According to petitioner's motor vehicle abstract and the New Jersey Automated Traffic System, after petitioner was sentenced on the eluding charge, he was charged in March 2007 with careless driving, N.J.S.A. 39:4-97, and ultimately pled guilty to obstructing passage of other vehicles. N.J.S.A. 39:4-67.*fn5
Finally, petitioner submitted copies of his 1984 associates degree in applied science from Brookdale Community College.
The court heard oral argument on the expungement petition on February 9, 2011. Petitioner's counsel was heard first and was permitted a reply. Neither side sought to call witnesses. After counsel concluded oral argument, the judge began to render his decision from the bench. Petitioner's counsel then interrupted, "My client had asked to address the Court. I'm sorry. I wasn't aware. Would your Honor entertain that?"
The judge explained that he needed to leave the bench in fifteen minutes, but he offered to return at 4 p.m. to allow petitioner to speak, and then conclude the matter. Petitioner's counsel declined, stating that he had a municipal court appearance that evening and could not remain. The court then offered to continue the matter on February 28 at 9:00 a.m. Petitioner's counsel stated he was unavailable because of a scheduled medical procedure. Lastly, the court stated that petitioner could return without counsel at 4 p.m. to make his statement, but he would be subject to cross-examination. At that point, petitioner's counsel conferred with his client and stated, "[W]e'll just submit for a decision at this time."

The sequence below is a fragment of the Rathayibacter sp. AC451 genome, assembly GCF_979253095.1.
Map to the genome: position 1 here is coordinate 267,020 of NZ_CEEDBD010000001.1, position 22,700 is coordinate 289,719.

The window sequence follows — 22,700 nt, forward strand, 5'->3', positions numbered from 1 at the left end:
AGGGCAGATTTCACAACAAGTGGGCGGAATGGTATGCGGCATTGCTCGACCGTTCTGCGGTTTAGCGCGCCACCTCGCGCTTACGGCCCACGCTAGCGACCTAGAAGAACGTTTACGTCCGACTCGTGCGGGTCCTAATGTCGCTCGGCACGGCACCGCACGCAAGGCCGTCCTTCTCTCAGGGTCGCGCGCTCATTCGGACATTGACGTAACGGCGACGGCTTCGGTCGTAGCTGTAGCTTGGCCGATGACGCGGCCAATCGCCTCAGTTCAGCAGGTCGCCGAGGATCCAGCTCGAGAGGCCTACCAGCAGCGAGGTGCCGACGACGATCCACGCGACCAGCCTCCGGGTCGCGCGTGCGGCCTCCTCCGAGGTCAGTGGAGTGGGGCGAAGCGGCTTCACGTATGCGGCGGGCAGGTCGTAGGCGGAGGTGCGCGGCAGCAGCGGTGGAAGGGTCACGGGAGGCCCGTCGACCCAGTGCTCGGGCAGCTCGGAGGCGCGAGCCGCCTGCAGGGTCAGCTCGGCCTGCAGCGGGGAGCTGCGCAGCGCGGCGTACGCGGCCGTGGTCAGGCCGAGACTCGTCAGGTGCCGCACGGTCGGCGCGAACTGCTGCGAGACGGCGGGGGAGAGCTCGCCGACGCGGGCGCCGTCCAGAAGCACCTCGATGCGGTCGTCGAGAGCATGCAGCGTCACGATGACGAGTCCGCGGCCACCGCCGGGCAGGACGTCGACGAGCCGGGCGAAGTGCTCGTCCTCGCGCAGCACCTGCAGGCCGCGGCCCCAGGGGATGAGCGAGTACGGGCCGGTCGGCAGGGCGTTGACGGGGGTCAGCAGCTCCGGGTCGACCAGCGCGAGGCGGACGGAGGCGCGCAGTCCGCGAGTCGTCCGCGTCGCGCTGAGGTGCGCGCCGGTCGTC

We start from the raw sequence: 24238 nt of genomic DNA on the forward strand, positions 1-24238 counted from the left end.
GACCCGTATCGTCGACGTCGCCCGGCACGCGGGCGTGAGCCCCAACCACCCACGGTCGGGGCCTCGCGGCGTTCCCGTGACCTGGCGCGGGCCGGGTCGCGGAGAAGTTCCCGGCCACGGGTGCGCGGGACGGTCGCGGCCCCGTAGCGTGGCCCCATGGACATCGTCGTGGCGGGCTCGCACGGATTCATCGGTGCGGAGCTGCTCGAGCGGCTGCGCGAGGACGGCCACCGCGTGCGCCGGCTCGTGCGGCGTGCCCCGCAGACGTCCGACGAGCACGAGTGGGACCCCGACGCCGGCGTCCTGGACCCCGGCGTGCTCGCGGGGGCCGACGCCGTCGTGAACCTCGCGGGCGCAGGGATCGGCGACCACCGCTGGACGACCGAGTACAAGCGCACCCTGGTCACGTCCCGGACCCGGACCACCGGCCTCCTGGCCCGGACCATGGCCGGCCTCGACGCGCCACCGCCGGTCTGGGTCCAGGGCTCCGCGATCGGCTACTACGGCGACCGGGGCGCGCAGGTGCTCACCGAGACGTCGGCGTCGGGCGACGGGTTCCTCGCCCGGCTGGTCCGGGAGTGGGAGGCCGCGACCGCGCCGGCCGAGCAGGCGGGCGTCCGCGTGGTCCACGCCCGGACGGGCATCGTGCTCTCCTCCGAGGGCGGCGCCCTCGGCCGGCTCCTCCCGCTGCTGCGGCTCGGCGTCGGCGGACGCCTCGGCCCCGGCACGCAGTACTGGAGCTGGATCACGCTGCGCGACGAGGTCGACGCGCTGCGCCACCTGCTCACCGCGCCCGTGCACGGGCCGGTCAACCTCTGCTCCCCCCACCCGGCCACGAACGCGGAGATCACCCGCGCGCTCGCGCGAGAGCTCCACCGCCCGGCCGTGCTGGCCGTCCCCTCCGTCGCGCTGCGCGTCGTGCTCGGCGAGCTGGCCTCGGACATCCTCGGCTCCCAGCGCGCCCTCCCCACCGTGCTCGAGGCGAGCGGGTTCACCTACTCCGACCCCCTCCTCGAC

In denying relief, the judge characterized expungement under the early pathway as "extraordinary relief."
This is extraordinary relief that is being sought. This is an area that - of the law where we don't have a lot of guidance. It is the petitioner's burden here to prove that he's worthy of the expungement under any circumstances and, likewise, under the five-year period as opposed to the ten-year period.
The court reviewed the nature of petitioner's offense, finding that the eluding posed a risk to public safety. The court noted that petitioner was a mature man in his thirties when he committed the offense, not a young driver whose poor judgment might be more understandable. The court also found that petitioner tried to persuade the police that the motorcycle was stolen, relying on petitioner's own Mirandized statement.
The court also considered the domestic violence case. Although the court recognized that petitioner was not convicted, the court nonetheless was persuaded that petitioner committed an act of assault, relying on the statements in the plaintiff's certified complaint and the police report. The court concluded, based on petitioner's arrest, that the officer must have viewed what appeared to be an injury. The court noted that the court issued a TRO. The judge asked petitioner's counsel whether, as he suspected, plaintiff voluntarily dismissed the domestic violence complaint. Counsel asserted that the case was tried and the complaint found unsubstantiated, but he did not provide the order or any other evidence that the domestic violence trial was concluded on the merits.